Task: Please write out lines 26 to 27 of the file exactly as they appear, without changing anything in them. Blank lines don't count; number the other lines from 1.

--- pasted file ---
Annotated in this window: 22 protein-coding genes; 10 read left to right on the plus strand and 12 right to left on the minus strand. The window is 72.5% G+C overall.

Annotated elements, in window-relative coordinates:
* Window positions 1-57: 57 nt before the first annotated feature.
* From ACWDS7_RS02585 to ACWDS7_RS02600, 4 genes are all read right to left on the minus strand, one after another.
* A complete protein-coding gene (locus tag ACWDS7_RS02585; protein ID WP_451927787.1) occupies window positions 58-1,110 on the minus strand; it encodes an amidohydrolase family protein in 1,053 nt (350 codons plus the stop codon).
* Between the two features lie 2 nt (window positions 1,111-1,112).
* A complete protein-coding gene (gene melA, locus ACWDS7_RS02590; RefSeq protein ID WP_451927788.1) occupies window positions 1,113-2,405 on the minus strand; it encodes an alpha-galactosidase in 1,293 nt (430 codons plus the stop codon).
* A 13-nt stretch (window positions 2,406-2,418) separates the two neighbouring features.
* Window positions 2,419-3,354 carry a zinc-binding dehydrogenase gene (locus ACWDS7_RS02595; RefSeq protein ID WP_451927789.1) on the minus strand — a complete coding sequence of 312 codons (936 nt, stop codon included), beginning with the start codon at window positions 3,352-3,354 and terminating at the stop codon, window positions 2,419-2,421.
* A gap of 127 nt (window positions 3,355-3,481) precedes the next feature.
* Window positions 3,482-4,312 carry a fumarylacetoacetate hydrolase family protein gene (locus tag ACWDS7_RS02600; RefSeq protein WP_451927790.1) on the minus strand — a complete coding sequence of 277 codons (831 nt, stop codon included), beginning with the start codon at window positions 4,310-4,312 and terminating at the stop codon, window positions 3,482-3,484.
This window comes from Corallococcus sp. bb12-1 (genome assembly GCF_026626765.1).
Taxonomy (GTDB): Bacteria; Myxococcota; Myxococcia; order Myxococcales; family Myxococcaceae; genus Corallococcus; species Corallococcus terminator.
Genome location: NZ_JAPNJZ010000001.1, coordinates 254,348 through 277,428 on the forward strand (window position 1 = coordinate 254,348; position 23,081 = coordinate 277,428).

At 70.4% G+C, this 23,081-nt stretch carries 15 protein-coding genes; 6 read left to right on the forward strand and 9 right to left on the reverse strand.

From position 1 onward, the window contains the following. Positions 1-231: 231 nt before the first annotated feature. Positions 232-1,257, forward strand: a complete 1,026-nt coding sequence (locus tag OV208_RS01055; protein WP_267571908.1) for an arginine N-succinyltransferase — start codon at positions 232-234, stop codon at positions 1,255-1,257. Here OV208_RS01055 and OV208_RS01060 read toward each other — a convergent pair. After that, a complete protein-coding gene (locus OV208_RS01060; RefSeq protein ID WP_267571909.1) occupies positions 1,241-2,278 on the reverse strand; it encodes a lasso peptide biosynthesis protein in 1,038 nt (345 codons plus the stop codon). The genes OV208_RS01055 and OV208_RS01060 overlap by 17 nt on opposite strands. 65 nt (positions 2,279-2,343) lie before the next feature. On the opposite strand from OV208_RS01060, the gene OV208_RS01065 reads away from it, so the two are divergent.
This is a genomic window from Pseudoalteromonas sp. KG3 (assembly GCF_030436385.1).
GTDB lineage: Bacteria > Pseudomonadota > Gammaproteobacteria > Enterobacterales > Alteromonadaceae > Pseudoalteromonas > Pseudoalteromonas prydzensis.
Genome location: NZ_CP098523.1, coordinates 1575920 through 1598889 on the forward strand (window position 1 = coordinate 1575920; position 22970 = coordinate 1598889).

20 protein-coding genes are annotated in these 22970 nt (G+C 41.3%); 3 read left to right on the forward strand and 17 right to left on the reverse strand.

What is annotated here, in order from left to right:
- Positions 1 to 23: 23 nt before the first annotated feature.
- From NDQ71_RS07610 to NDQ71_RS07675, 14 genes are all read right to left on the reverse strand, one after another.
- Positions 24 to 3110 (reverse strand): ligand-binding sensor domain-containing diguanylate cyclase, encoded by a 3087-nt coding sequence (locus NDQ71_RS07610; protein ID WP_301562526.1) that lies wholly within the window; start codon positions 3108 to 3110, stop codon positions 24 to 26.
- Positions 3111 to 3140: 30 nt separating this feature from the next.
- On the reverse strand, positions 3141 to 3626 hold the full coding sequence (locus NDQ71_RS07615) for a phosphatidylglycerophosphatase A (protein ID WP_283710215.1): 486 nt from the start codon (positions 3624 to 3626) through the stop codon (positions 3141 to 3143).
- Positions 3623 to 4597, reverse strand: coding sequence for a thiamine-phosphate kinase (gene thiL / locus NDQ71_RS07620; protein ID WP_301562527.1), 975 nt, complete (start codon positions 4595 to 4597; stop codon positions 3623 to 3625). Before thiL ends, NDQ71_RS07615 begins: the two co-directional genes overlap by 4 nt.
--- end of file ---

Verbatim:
- On the reverse strand, positions 3141 to 3626 hold the full coding sequence (locus NDQ71_RS07615) for a phosphatidylglycerophosphatase A (protein ID WP_283710215.1): 486 nt from the start codon (positions 3624 to 3626) through the stop codon (positions 3141 to 3143).
- Positions 3623 to 4597, reverse strand: coding sequence for a thiamine-phosphate kinase (gene thiL / locus NDQ71_RS07620; protein ID WP_301562527.1), 975 nt, complete (start codon positions 4595 to 4597; stop codon positions 3623 to 3625). Before thiL ends, NDQ71_RS07615 begins: the two co-directional genes overlap by 4 nt.